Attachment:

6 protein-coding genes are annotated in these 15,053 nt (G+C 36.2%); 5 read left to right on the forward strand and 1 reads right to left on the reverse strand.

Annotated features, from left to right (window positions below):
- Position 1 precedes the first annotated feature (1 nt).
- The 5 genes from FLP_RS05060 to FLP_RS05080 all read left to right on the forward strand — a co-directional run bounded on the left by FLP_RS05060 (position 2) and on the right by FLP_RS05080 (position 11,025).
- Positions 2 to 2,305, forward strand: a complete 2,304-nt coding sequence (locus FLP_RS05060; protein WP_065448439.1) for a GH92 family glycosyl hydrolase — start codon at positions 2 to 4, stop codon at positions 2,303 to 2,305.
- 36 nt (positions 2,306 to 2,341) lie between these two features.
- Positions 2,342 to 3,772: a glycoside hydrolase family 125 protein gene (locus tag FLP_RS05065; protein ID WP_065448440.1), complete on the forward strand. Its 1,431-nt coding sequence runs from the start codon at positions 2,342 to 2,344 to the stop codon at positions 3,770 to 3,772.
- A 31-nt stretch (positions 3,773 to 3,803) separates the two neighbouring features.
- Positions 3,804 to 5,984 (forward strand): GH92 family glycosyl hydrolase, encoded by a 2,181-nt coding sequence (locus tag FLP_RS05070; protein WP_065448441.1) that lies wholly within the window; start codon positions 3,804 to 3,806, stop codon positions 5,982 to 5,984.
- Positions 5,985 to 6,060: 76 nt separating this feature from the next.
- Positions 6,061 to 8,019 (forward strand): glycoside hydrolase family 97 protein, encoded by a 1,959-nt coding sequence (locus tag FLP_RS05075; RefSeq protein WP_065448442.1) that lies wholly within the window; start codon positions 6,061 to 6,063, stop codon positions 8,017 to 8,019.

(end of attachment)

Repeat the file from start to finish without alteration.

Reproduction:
6 protein-coding genes are annotated in these 15,053 nt (G+C 36.2%); 5 read left to right on the forward strand and 1 reads right to left on the reverse strand.

Annotated features, from left to right (window positions below):
- Position 1 precedes the first annotated feature (1 nt).
- The 5 genes from FLP_RS05060 to FLP_RS05080 all read left to right on the forward strand — a co-directional run bounded on the left by FLP_RS05060 (position 2) and on the right by FLP_RS05080 (position 11,025).
- Positions 2 to 2,305, forward strand: a complete 2,304-nt coding sequence (locus FLP_RS05060; protein WP_065448439.1) for a GH92 family glycosyl hydrolase — start codon at positions 2 to 4, stop codon at positions 2,303 to 2,305.
- 36 nt (positions 2,306 to 2,341) lie between these two features.
- Positions 2,342 to 3,772: a glycoside hydrolase family 125 protein gene (locus tag FLP_RS05065; protein ID WP_065448440.1), complete on the forward strand. Its 1,431-nt coding sequence runs from the start codon at positions 2,342 to 2,344 to the stop codon at positions 3,770 to 3,772.
- A 31-nt stretch (positions 3,773 to 3,803) separates the two neighbouring features.
- Positions 3,804 to 5,984 (forward strand): GH92 family glycosyl hydrolase, encoded by a 2,181-nt coding sequence (locus tag FLP_RS05070; protein WP_065448441.1) that lies wholly within the window; start codon positions 3,804 to 3,806, stop codon positions 5,982 to 5,984.
- Positions 5,985 to 6,060: 76 nt separating this feature from the next.
- Positions 6,061 to 8,019 (forward strand): glycoside hydrolase family 97 protein, encoded by a 1,959-nt coding sequence (locus tag FLP_RS05075; RefSeq protein WP_065448442.1) that lies wholly within the window; start codon positions 6,061 to 6,063, stop codon positions 8,017 to 8,019.